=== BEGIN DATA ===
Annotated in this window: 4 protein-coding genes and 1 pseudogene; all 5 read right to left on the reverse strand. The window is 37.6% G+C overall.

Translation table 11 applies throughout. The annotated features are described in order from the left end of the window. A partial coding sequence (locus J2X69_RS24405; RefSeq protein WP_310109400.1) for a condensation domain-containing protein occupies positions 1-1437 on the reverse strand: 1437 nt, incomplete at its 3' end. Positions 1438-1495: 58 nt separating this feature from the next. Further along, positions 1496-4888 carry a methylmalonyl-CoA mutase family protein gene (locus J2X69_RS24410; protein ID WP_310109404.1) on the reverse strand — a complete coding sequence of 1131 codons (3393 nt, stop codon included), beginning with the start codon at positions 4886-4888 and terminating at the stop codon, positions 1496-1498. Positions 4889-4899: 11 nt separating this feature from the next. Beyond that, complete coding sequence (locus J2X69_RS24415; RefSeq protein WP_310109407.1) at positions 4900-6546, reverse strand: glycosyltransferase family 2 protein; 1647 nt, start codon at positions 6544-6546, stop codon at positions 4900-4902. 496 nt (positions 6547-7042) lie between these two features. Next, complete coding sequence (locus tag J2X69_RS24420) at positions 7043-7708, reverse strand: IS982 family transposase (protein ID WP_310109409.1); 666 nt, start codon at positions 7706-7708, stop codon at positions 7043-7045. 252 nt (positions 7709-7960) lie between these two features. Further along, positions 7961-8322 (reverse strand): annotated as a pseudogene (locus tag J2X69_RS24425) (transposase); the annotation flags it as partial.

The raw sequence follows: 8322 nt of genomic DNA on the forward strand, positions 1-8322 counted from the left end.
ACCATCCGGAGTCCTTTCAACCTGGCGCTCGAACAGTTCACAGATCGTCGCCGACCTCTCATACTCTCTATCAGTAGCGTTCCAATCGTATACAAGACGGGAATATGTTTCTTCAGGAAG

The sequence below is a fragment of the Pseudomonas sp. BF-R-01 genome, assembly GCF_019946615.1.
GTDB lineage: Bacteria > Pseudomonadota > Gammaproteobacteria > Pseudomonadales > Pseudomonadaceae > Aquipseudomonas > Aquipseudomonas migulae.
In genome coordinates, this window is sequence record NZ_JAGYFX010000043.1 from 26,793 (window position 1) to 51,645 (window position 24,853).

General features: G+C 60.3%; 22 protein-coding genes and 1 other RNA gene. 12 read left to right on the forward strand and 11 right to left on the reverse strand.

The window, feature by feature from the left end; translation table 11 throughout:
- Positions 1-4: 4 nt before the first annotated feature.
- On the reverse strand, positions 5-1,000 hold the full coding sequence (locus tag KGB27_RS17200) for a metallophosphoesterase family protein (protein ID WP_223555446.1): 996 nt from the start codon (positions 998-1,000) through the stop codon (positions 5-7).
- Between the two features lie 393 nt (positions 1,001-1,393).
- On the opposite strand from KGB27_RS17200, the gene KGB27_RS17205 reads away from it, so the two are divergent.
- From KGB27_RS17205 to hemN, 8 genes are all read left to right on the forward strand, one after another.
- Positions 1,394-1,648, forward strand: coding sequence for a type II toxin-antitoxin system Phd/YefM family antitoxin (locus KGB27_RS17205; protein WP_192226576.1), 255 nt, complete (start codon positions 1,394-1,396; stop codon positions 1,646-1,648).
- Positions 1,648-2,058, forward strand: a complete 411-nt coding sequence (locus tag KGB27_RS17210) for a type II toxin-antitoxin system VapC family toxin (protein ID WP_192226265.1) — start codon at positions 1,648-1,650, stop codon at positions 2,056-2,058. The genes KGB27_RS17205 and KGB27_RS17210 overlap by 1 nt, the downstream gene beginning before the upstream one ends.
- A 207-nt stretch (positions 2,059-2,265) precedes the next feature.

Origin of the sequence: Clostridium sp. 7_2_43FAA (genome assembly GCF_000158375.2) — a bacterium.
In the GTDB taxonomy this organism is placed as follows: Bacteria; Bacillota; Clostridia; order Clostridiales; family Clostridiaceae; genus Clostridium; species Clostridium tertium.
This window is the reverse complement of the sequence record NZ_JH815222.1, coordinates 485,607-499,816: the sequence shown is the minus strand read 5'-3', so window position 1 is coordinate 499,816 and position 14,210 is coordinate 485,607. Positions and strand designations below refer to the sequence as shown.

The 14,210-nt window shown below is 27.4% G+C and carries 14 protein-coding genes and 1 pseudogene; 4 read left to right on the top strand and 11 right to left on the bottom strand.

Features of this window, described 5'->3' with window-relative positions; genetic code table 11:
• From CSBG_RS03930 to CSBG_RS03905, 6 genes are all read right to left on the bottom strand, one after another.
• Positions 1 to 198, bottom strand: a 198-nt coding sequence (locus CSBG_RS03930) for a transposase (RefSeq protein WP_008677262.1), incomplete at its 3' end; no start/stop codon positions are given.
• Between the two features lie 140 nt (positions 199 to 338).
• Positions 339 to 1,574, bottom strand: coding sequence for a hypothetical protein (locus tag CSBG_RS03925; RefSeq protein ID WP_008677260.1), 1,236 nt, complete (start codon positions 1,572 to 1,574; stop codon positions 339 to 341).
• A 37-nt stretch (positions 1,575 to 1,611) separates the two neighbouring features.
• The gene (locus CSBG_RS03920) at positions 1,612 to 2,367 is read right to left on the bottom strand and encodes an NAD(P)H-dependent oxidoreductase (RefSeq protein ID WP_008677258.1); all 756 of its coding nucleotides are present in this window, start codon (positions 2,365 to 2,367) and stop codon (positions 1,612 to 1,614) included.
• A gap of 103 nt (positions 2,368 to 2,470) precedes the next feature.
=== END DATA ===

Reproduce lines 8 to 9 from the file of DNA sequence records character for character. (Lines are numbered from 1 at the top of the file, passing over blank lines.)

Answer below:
General features: G+C 60.3%; 22 protein-coding genes and 1 other RNA gene. 12 read left to right on the forward strand and 11 right to left on the reverse strand.

The window, feature by feature from the left end; translation table 11 throughout: